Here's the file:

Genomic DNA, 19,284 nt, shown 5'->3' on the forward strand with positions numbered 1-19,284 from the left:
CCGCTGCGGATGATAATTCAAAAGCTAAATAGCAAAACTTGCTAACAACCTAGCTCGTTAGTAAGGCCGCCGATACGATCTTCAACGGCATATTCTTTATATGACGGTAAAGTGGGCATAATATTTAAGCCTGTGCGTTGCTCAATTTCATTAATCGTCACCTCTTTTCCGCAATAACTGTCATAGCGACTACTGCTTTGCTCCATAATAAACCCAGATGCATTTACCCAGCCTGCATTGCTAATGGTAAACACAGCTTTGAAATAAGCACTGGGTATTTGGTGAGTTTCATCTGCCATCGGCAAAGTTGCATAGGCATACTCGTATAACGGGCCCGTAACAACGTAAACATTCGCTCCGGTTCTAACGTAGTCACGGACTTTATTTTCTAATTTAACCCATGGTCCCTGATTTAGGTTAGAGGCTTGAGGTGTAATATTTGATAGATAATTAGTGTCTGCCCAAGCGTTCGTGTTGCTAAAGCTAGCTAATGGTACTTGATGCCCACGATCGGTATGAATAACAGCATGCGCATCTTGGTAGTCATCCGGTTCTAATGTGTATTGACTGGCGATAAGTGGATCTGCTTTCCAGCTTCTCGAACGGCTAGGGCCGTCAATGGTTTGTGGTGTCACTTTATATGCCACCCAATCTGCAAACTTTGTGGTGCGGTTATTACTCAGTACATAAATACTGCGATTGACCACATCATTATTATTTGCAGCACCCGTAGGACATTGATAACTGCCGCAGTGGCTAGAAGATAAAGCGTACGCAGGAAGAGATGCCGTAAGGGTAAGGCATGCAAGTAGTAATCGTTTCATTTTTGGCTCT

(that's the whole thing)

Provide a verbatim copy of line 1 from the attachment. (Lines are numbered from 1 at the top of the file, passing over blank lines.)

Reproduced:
Genomic DNA, 19,284 nt, shown 5'->3' on the forward strand with positions numbered 1-19,284 from the left: